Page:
Reactions to Terrence Malick’s work are extreme, divisive and entirely defensible, on both ends of the spectrum. Is his latest film, “Knight of Cups,” a gorgeous, meditative journey into the very nature of memory? Yes. Is it a pretentious, silly, nonsensical self-parody with nary a plot in sight? Well, you could say that, too.

Abandon narrative expectations as you experience Los Angeles through the eyes of a drifting, dejected screenwriter, played by Christian Bale, who lurks on the edge of lavish parties, receiving unwanted advice from people like Antonio Banderas, who is memorable as a charismatic Lothario. He also walks down streets lined with homeless men, discussing drugs with his brother, Wes Bentley, and they reminisce about their late brother. More than anything, he trails behind lithe beauties, including Cate Blanchett, Natalie Portman and Imogen Poots, pondering the nature of desire.  

Things become even more theatrical when we meet his father, Brian Dennehy, tortured by the loss of that son. His elegiac voiceover runs throughout the film, as if calling Bale’s character back to Earth from the otherworldly experience of Los Angeles. He paces through a dusty office, and appears to wash his hands in a sink full of blood.

This is not a movie where things happen in a realistic way. It’s more abstract, like a ballet, a perfume ad or a visual poem, but not one of those rhyming poems. No, it’s definitely a poem with completely haphazard punctuation and ranDom Capitalization (!).

The viewer can fall under the sensory spell of the images and words, and you can pick out lines from Bale’s character’s life story; he regrets many things about his relationship with his ex-wife, a doctor played by Cate Blanchett, and he has walked on the beach with many other extremely pretty women. But this spell is also too easily broken. Unlike Malick’s “The Tree of Life,” which had some similar qualities and made more sense, “Knight of Cups” stretches the patience of even a person inclined to fall for the endless voiceover, meandering camera stuff.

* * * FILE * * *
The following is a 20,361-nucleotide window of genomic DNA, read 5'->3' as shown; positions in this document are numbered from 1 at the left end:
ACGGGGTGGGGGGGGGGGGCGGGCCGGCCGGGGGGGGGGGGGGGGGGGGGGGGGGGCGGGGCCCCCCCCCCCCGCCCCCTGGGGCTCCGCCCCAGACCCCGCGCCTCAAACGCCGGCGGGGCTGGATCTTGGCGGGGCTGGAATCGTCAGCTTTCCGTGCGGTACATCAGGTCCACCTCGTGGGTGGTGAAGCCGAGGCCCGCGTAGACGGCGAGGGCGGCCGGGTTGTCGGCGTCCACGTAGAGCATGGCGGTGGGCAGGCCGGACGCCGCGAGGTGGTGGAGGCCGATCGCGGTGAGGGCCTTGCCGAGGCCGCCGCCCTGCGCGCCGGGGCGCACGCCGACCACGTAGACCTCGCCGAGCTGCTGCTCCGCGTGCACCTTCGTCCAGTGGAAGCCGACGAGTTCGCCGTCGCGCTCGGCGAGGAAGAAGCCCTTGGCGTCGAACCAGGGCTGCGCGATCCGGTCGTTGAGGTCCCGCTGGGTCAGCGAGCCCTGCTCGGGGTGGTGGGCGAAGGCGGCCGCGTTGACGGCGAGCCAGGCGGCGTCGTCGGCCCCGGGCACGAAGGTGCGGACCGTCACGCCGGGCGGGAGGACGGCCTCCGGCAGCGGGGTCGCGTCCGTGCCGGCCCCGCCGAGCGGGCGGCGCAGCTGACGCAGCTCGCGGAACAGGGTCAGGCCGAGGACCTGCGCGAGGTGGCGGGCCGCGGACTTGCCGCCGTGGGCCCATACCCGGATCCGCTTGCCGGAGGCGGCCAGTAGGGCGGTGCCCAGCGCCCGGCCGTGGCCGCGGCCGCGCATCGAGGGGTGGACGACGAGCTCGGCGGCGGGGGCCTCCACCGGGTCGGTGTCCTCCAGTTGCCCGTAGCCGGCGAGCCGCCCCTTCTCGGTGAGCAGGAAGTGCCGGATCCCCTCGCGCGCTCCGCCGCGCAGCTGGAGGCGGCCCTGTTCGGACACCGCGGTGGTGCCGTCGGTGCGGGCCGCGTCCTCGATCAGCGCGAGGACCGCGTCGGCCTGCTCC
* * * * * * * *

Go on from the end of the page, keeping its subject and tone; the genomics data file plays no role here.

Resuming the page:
There are too many random white loft spaces, too many concrete corridors down which Bale pursues a leggy woman in filmy clothing, and every time one of them turns to him while a voiceover spouts something enigmatic, it just seems inevitable they’ll say “Obsession: a new fragrance from Calvin Klein.” It’s worth experiencing for the cinematography, but “Knight of Cups” won’t convert Terrence Malick skeptics, and might even push fans to wonder if perhaps the emperor has nothing on after all. Is it pretty, or just pretty silly?

“Knight of Cups” is currently available to rent, and to stream on Hoopla, a free service from the Mobile Public Library.